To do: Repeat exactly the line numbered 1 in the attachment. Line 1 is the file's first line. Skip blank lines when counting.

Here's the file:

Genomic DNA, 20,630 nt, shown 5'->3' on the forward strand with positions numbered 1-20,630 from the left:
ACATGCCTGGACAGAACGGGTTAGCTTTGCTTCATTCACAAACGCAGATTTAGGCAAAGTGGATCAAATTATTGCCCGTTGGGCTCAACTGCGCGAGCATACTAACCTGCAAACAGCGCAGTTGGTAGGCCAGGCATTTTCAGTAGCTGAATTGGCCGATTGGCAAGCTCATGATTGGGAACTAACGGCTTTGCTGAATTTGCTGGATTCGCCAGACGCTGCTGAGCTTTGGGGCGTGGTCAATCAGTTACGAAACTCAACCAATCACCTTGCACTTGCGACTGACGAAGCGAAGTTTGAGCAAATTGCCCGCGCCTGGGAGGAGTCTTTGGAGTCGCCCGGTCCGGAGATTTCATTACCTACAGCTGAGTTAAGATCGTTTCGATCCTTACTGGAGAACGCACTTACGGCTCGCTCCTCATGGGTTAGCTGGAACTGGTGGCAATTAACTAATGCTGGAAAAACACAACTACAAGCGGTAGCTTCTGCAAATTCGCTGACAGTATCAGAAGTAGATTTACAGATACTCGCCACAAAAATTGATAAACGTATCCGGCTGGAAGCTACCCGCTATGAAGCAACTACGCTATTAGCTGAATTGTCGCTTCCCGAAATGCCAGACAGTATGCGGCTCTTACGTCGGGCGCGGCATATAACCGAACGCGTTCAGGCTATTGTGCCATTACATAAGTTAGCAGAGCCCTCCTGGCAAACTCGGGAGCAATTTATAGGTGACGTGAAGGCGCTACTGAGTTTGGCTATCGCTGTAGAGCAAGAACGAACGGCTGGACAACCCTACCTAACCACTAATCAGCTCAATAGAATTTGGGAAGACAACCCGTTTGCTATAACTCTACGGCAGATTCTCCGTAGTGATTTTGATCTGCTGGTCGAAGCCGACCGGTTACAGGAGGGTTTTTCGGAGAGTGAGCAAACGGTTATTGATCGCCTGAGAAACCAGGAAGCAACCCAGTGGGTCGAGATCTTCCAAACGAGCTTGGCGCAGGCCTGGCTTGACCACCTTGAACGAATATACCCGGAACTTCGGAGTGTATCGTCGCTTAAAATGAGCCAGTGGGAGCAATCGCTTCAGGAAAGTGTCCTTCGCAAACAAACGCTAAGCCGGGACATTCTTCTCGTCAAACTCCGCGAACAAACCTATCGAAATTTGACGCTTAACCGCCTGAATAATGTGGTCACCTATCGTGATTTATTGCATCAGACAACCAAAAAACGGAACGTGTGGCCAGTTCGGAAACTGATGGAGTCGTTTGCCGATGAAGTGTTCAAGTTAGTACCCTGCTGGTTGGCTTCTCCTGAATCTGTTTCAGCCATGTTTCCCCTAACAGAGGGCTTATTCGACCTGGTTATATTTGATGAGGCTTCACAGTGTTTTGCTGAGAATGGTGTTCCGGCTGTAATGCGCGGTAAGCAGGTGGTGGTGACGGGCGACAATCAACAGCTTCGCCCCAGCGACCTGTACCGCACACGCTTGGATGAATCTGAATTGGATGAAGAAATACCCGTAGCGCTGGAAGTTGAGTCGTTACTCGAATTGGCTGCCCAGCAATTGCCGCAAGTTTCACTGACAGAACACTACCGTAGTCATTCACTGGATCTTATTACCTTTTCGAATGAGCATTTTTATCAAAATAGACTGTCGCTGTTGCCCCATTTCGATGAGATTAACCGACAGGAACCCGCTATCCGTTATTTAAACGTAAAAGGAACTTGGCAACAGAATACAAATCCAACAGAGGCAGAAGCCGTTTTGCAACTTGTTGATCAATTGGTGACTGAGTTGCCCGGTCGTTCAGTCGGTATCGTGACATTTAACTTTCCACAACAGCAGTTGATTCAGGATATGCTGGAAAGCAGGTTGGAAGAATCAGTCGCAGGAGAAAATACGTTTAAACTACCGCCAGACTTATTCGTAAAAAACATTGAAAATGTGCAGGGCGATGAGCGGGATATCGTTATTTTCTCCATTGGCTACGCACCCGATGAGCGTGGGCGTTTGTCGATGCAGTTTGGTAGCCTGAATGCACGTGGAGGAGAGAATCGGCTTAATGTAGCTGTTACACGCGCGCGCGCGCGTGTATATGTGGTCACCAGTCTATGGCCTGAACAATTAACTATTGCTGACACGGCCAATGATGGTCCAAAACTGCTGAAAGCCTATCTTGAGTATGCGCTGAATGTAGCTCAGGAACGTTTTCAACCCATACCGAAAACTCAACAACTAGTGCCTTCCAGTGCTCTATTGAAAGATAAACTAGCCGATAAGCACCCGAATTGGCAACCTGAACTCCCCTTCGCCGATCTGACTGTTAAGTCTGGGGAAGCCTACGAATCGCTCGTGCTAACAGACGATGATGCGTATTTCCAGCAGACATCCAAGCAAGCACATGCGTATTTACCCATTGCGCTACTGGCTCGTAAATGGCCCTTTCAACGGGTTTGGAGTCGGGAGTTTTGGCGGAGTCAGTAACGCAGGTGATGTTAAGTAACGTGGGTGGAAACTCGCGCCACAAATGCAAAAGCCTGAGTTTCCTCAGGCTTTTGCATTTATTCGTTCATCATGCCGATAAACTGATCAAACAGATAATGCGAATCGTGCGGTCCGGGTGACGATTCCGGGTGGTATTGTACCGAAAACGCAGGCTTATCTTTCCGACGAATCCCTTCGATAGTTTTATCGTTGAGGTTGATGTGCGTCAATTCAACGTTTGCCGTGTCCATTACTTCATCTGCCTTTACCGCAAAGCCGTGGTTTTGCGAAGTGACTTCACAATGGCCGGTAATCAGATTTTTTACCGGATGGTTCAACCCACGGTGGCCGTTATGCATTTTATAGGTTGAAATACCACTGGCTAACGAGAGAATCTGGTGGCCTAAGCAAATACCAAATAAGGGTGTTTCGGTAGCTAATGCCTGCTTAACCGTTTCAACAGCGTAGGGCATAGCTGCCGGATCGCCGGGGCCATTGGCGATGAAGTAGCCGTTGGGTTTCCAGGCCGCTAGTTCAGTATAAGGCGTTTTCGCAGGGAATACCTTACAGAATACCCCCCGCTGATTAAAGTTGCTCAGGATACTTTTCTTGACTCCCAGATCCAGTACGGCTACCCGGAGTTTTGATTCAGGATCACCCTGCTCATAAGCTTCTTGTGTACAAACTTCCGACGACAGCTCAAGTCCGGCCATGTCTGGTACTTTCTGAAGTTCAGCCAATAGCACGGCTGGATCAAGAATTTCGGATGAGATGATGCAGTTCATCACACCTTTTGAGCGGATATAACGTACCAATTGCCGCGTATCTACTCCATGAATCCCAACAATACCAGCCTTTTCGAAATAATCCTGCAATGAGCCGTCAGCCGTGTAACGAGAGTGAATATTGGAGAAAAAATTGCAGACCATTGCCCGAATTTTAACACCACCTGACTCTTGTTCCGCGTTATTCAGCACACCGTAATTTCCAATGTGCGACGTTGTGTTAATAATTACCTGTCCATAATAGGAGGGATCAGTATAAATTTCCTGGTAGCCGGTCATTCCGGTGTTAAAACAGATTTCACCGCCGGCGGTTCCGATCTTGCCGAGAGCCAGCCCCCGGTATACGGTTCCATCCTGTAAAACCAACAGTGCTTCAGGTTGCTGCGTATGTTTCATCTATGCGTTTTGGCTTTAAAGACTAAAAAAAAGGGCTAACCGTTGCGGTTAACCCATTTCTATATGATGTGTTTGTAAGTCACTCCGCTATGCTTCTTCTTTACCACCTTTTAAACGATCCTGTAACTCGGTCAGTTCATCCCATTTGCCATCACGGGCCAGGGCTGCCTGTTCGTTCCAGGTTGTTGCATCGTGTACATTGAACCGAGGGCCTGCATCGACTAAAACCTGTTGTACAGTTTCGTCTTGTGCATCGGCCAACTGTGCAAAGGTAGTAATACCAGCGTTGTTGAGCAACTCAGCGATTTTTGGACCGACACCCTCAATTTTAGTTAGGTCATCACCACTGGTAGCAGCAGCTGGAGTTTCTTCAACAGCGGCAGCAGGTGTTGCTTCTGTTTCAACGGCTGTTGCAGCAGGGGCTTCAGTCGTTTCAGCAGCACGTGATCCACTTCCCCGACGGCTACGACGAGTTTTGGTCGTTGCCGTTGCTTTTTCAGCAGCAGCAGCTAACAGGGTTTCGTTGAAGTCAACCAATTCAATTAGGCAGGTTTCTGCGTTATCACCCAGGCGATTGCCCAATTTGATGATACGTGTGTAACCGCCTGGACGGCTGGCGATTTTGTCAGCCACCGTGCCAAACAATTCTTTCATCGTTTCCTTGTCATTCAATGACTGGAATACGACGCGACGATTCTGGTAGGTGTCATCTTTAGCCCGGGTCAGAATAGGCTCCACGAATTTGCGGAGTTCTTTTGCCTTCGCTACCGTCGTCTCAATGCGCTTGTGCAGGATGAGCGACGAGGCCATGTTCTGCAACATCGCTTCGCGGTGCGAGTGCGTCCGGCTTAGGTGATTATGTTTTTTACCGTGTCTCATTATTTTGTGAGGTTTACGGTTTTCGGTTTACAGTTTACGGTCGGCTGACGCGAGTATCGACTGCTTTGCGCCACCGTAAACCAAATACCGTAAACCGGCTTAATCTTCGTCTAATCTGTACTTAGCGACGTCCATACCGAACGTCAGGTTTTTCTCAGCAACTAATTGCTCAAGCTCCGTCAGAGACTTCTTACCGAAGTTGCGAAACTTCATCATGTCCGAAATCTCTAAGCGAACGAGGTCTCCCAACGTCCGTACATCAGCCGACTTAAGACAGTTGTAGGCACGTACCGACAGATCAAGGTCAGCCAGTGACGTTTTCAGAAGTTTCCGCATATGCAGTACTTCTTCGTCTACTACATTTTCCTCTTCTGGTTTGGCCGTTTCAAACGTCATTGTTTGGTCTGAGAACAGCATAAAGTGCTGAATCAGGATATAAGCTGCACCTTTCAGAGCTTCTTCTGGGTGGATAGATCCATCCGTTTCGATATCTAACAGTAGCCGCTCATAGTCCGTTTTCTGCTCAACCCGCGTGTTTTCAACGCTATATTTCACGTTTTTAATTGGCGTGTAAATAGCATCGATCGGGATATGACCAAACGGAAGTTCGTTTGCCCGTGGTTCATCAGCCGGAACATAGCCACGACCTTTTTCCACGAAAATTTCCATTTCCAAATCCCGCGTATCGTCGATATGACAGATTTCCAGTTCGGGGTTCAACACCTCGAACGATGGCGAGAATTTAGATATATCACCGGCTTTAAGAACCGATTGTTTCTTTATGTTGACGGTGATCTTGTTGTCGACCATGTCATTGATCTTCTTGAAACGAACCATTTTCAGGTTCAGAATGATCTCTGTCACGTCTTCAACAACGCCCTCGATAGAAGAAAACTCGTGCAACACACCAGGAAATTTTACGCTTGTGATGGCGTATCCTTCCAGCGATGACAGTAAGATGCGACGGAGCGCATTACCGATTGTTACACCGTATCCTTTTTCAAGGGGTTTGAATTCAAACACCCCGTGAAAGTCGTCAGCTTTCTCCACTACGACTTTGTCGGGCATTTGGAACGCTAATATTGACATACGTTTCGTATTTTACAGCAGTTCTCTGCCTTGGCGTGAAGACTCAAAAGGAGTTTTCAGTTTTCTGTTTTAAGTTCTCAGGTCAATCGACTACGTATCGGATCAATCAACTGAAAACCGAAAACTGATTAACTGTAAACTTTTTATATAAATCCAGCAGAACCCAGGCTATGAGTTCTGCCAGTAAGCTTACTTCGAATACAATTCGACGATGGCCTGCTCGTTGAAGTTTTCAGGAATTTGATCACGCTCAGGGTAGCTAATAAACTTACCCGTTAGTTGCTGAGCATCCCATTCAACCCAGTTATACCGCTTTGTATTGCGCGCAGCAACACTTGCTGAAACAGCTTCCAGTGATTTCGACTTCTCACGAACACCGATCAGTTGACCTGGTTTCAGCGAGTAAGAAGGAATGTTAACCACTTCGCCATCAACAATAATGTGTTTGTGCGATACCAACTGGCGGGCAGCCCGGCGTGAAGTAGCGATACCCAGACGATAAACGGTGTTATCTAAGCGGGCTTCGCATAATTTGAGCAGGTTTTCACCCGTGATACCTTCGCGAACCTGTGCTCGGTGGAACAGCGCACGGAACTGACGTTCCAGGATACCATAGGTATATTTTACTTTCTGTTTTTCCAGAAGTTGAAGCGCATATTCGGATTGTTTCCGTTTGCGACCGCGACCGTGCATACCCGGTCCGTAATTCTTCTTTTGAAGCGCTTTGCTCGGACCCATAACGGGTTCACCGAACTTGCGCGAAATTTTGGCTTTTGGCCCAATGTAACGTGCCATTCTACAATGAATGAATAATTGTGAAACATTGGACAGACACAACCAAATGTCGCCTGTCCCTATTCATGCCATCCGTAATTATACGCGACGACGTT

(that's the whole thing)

Genomic DNA, 20,630 nt, shown 5'->3' on the forward strand with positions numbered 1-20,630 from the left: